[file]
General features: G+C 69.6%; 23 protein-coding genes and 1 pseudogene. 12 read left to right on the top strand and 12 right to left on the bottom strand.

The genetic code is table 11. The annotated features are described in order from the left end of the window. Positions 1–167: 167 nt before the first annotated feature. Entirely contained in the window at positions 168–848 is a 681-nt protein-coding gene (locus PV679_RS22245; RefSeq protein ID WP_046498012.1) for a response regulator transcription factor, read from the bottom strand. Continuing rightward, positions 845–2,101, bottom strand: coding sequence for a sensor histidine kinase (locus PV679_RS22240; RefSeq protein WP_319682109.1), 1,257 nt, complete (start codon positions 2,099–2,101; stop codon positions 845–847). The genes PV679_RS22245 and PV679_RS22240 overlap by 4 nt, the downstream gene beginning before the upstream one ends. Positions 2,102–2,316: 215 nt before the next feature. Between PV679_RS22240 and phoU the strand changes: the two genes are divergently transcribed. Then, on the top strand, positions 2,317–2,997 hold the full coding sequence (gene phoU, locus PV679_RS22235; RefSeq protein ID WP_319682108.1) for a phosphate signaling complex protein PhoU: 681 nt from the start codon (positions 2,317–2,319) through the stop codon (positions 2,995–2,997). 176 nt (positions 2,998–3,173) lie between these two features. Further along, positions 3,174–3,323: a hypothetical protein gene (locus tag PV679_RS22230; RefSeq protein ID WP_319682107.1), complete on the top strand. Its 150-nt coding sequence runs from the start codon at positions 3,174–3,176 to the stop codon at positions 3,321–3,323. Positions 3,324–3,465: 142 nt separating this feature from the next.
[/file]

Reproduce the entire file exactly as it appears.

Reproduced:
General features: G+C 69.6%; 23 protein-coding genes and 1 pseudogene. 12 read left to right on the top strand and 12 right to left on the bottom strand.

The genetic code is table 11. The annotated features are described in order from the left end of the window. Positions 1–167: 167 nt before the first annotated feature. Entirely contained in the window at positions 168–848 is a 681-nt protein-coding gene (locus PV679_RS22245; RefSeq protein ID WP_046498012.1) for a response regulator transcription factor, read from the bottom strand. Continuing rightward, positions 845–2,101, bottom strand: coding sequence for a sensor histidine kinase (locus PV679_RS22240; RefSeq protein WP_319682109.1), 1,257 nt, complete (start codon positions 2,099–2,101; stop codon positions 845–847). The genes PV679_RS22245 and PV679_RS22240 overlap by 4 nt, the downstream gene beginning before the upstream one ends. Positions 2,102–2,316: 215 nt before the next feature. Between PV679_RS22240 and phoU the strand changes: the two genes are divergently transcribed. Then, on the top strand, positions 2,317–2,997 hold the full coding sequence (gene phoU, locus PV679_RS22235; RefSeq protein ID WP_319682108.1) for a phosphate signaling complex protein PhoU: 681 nt from the start codon (positions 2,317–2,319) through the stop codon (positions 2,995–2,997). 176 nt (positions 2,998–3,173) lie between these two features. Further along, positions 3,174–3,323: a hypothetical protein gene (locus tag PV679_RS22230; RefSeq protein ID WP_319682107.1), complete on the top strand. Its 150-nt coding sequence runs from the start codon at positions 3,174–3,176 to the stop codon at positions 3,321–3,323. Positions 3,324–3,465: 142 nt separating this feature from the next.